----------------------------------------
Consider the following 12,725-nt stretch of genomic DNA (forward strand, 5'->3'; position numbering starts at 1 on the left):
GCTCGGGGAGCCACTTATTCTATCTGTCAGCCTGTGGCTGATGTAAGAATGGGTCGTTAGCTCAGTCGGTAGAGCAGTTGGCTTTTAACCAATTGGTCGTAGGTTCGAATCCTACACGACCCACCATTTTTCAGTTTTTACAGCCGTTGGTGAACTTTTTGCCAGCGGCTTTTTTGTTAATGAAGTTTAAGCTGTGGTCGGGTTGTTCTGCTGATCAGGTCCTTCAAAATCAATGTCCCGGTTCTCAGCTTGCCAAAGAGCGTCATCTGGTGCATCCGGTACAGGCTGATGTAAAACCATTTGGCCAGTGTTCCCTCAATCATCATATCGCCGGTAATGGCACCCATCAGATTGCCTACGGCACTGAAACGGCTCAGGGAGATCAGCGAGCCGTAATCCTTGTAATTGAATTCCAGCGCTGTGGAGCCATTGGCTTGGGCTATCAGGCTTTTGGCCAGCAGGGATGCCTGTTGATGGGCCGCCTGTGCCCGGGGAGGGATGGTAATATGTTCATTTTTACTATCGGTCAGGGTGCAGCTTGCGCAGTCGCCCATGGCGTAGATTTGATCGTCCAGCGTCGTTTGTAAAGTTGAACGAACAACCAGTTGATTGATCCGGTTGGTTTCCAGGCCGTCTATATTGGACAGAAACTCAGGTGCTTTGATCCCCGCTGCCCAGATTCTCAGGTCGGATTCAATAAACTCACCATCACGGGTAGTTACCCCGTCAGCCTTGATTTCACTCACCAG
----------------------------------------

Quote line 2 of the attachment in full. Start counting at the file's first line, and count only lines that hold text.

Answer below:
GCTCGGGGAGCCACTTATTCTATCTGTCAGCCTGTGGCTGATGTAAGAATGGGTCGTTAGCTCAGTCGGTAGAGCAGTTGGCTTTTAACCAATTGGTCGTAGGTTCGAATCCTACACGACCCACCATTTTTCAGTTTTTACAGCCGTTGGTGAACTTTTTGCCAGCGGCTTTTTTGTTAATGAAGTTTAAGCTGTGGTCGGGTTGTTCTGCTGATCAGGTCCTTCAAAATCAATGTCCCGGTTCTCAGCTTGCCAAAGAGCGTCATCTGGTGCATCCGGTACAGGCTGATGTAAAACCATTTGGCCAGTGTTCCCTCAATCATCATATCGCCGGTAATGGCACCCATCAGATTGCCTACGGCACTGAAACGGCTCAGGGAGATCAGCGAGCCGTAATCCTTGTAATTGAATTCCAGCGCTGTGGAGCCATTGGCTTGGGCTATCAGGCTTTTGGCCAGCAGGGATGCCTGTTGATGGGCCGCCTGTGCCCGGGGAGGGATGGTAATATGTTCATTTTTACTATCGGTCAGGGTGCAGCTTGCGCAGTCGCCCATGGCGTAGATTTGATCGTCCAGCGTCGTTTGTAAAGTTGAACGAACAACCAGTTGATTGATCCGGTTGGTTTCCAGGCCGTCTATATTGGACAGAAACTCAGGTGCTTTGATCCCCGCTGCCCAGATTCTCAGGTCGGATTCAATAAACTCACCATCACGGGTAGTTACCCCGTCAGCCTTGATTTCACTCACCAG